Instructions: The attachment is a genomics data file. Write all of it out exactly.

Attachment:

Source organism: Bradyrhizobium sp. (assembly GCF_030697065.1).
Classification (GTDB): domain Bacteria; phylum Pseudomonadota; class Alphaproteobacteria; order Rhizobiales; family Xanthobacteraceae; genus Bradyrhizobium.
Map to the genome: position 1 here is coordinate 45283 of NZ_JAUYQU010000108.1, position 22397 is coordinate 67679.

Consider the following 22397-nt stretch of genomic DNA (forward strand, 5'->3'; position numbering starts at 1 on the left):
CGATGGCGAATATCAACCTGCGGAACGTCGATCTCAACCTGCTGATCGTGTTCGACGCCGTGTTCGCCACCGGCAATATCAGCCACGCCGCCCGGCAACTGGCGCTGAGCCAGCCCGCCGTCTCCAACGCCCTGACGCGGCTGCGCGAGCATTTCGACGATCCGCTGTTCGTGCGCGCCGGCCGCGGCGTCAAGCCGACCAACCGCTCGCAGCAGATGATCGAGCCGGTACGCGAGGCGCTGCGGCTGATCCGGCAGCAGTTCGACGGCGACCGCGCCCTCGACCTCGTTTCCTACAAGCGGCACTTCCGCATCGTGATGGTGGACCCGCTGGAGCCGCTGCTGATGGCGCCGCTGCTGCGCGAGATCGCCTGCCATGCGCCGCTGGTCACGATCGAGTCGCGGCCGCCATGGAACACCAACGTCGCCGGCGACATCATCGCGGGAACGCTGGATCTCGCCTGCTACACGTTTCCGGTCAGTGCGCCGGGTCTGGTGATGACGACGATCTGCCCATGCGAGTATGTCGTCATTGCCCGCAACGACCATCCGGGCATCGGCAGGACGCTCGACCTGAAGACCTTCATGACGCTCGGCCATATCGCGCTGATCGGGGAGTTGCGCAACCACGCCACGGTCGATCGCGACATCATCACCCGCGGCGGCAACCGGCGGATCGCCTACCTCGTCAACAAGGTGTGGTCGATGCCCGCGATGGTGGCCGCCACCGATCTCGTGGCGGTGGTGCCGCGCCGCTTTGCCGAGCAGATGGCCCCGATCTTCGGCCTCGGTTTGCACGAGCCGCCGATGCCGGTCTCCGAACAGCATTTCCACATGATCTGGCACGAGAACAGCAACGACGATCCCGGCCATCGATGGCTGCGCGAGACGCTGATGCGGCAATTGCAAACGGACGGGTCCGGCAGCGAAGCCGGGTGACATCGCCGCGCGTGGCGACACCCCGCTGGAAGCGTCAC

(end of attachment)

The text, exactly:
Source organism: Bradyrhizobium sp. (assembly GCF_030697065.1).
Classification (GTDB): domain Bacteria; phylum Pseudomonadota; class Alphaproteobacteria; order Rhizobiales; family Xanthobacteraceae; genus Bradyrhizobium.
Map to the genome: position 1 here is coordinate 45283 of NZ_JAUYQU010000108.1, position 22397 is coordinate 67679.

Consider the following 22397-nt stretch of genomic DNA (forward strand, 5'->3'; position numbering starts at 1 on the left):
CGATGGCGAATATCAACCTGCGGAACGTCGATCTCAACCTGCTGATCGTGTTCGACGCCGTGTTCGCCACCGGCAATATCAGCCACGCCGCCCGGCAACTGGCGCTGAGCCAGCCCGCCGTCTCCAACGCCCTGACGCGGCTGCGCGAGCATTTCGACGATCCGCTGTTCGTGCGCGCCGGCCGCGGCGTCAAGCCGACCAACCGCTCGCAGCAGATGATCGAGCCGGTACGCGAGGCGCTGCGGCTGATCCGGCAGCAGTTCGACGGCGACCGCGCCCTCGACCTCGTTTCCTACAAGCGGCACTTCCGCATCGTGATGGTGGACCCGCTGGAGCCGCTGCTGATGGCGCCGCTGCTGCGCGAGATCGCCTGCCATGCGCCGCTGGTCACGATCGAGTCGCGGCCGCCATGGAACACCAACGTCGCCGGCGACATCATCGCGGGAACGCTGGATCTCGCCTGCTACACGTTTCCGGTCAGTGCGCCGGGTCTGGTGATGACGACGATCTGCCCATGCGAGTATGTCGTCATTGCCCGCAACGACCATCCGGGCATCGGCAGGACGCTCGACCTGAAGACCTTCATGACGCTCGGCCATATCGCGCTGATCGGGGAGTTGCGCAACCACGCCACGGTCGATCGCGACATCATCACCCGCGGCGGCAACCGGCGGATCGCCTACCTCGTCAACAAGGTGTGGTCGATGCCCGCGATGGTGGCCGCCACCGATCTCGTGGCGGTGGTGCCGCGCCGCTTTGCCGAGCAGATGGCCCCGATCTTCGGCCTCGGTTTGCACGAGCCGCCGATGCCGGTCTCCGAACAGCATTTCCACATGATCTGGCACGAGAACAGCAACGACGATCCCGGCCATCGATGGCTGCGCGAGACGCTGATGCGGCAATTGCAAACGGACGGGTCCGGCAGCGAAGCCGGGTGACATCGCCGCGCGTGGCGACACCCCGCTGGAAGCGTCAC